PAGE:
tech blog

AppNexus is today’s most powerful, open, and customizable ad tech platform. Advertising’s largest and most innovative companies build their businesses on AppNexus.

Weird Android bug

| Comments

The AppNexus Mobile Advertising SDK provides developers a fast and convenient way to monetize their apps. It’s a well documented and throughly tested open-source code with direct engineering support. While implementing the Android native ad solution, I ran across a puzzling issue that I’d like to share my investigation and hopefully save other Android developers some time in the future. For those who are not familiar with native advertising, the IAB has a very clear video.

The issue was that a registration call to bond a native ad response with an Android native view would fail silently, even though the debugging tool showed that the code was executed correctly.

To simplify it, let’s pretend you’re building an app that turns on/off a flashlight, in which there’re two runnables turnOnTheLight and turnOffTheLight. You would assume that if we call view.post(turnOffTheLight) first and then call view.post(turnOnTheLight), the light should be on. However, in the test run, the light is actually off after execution. I put break points and stepped through the code, turnOffTheLight was indeed posted first. Then what happened?

I downloaded the source code of Android SDK, stepped into the method post() and found this:

Android SDK source code from View.javaSource
1
2
3
4
5
6
7
8
9
10
11
12
13
14
15
16
17
18
19
20
21
22
/**
 * <p>Causes the Runnable to be added to the message queue.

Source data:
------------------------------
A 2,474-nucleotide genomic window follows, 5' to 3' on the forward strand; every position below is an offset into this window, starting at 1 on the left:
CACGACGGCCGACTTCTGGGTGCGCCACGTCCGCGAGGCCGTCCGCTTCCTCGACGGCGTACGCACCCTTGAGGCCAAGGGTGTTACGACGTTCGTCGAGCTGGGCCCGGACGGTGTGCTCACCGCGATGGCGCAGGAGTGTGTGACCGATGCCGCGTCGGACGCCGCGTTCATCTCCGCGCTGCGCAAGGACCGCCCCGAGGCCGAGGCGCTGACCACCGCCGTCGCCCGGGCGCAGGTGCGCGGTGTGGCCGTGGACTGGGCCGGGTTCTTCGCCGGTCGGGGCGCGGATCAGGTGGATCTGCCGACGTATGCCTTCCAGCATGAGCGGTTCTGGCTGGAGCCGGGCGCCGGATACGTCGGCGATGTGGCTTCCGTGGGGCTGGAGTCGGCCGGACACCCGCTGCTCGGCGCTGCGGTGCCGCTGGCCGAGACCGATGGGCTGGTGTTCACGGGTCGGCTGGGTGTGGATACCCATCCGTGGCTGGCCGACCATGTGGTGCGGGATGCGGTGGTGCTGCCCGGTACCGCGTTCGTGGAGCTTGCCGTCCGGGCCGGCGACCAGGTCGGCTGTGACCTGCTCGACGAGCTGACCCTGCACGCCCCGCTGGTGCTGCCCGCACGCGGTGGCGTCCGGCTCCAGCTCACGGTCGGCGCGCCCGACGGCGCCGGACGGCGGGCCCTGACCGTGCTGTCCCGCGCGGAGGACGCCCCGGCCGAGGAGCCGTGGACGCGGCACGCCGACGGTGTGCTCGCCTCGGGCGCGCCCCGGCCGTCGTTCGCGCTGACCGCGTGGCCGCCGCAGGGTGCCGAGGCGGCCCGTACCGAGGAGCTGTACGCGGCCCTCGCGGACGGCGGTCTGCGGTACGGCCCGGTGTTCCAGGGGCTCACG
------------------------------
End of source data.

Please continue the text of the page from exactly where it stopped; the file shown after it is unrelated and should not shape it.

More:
* The runnable will be run on the user interface thread.</p>
 *
 * @param action The Runnable that will be executed.
 *
 * @return Returns true if the Runnable was successfully placed in to the
 *         message queue.  Returns false on failure, usually because the
 *         looper processing the message queue is exiting.
 *
 * @see #postDelayed
 * @see #removeCallbacks
 */
public boolean post(Runnable action) {
    final AttachInfo attachInfo = mAttachInfo;
    if (attachInfo != null) {
        return attachInfo.mHandler.post(action);
    }
    // Assume that post will succeed later
    ViewRootImpl.getRunQueue().post(action);
    return true;
}

It turns out that, if the view is not attached to the window, the runnable will be put in the RunQueue of the view hierachy - The run queue is used to enqueue pending work from Views when no Handler is attached. The work is executed during the next call to performTraversals on the thread.

Go back to the scenario above, when posting turnOffTheLight the view was not attached but was attached when posting turnOnTheLight. Thus, turnOnTheLight is posted to UI thread to be executed immediately and turnOffTheLight is not executed till the next performTraversals is called. The solution is very simple, post both runnables to the UI thread directly using the following method:

AppNexus SDK source codeSource
1
2
3
4
5
6
7
 Handler handler = new Handler(Looper.getMainLooper());